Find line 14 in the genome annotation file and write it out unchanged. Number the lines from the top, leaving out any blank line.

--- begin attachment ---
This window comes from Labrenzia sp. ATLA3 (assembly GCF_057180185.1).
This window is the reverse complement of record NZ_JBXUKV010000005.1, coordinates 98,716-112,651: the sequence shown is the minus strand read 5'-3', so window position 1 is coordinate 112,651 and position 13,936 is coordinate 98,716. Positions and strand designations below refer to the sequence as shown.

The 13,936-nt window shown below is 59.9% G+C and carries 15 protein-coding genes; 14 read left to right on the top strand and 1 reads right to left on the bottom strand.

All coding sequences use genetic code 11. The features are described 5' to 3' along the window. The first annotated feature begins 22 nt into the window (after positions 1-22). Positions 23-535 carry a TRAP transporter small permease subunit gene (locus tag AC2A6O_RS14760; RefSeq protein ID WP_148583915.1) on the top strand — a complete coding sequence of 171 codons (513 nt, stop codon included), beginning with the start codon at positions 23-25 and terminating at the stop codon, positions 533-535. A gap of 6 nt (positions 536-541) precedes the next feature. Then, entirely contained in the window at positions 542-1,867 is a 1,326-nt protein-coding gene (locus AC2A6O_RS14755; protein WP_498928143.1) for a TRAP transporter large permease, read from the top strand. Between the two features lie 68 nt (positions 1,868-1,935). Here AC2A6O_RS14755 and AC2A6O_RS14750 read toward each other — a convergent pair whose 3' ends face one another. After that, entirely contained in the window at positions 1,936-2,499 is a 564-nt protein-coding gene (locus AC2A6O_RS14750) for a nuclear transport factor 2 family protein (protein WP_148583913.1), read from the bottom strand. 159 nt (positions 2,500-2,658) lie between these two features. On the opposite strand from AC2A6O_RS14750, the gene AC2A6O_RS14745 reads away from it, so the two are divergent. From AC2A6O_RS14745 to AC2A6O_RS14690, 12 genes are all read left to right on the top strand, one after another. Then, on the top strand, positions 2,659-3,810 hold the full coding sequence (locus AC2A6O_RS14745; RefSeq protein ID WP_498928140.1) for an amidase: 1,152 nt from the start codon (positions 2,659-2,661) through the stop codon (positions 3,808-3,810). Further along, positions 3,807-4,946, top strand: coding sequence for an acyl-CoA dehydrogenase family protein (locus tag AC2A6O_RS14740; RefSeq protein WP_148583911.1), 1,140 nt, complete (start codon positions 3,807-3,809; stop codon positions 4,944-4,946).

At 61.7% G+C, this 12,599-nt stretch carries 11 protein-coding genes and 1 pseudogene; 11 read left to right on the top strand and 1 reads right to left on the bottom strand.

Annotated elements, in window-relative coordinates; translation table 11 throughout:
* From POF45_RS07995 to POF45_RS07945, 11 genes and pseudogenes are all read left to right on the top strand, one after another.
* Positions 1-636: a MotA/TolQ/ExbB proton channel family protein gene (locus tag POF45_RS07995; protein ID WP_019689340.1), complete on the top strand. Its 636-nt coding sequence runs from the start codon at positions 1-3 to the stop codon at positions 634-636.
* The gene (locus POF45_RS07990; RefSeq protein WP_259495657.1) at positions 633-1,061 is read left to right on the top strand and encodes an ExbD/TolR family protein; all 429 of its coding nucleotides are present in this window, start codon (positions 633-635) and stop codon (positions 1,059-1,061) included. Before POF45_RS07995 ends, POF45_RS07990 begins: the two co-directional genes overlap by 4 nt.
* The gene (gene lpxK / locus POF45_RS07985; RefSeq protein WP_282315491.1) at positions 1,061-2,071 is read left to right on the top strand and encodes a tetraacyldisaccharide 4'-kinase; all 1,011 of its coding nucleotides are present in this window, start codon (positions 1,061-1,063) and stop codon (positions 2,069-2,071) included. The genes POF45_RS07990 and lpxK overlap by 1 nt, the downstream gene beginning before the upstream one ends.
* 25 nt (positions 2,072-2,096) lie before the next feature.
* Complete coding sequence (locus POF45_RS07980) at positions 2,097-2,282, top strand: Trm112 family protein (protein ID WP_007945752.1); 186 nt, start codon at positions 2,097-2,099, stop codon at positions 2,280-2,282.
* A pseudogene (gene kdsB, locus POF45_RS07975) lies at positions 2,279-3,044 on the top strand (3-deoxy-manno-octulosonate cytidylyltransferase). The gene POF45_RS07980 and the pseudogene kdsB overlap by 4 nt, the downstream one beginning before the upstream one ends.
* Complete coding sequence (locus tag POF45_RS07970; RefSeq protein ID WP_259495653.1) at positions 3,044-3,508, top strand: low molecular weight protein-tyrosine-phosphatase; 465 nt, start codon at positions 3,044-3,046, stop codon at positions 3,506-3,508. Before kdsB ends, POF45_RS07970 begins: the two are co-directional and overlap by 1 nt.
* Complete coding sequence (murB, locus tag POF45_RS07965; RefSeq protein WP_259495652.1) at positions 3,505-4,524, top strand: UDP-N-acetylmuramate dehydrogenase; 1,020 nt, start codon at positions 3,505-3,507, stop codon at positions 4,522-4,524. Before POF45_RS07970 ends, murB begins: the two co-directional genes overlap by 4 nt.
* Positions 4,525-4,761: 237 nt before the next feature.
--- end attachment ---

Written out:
* Complete coding sequence (locus tag POF45_RS07970; RefSeq protein ID WP_259495653.1) at positions 3,044-3,508, top strand: low molecular weight protein-tyrosine-phosphatase; 465 nt, start codon at positions 3,044-3,046, stop codon at positions 3,506-3,508. Before kdsB ends, POF45_RS07970 begins: the two are co-directional and overlap by 1 nt.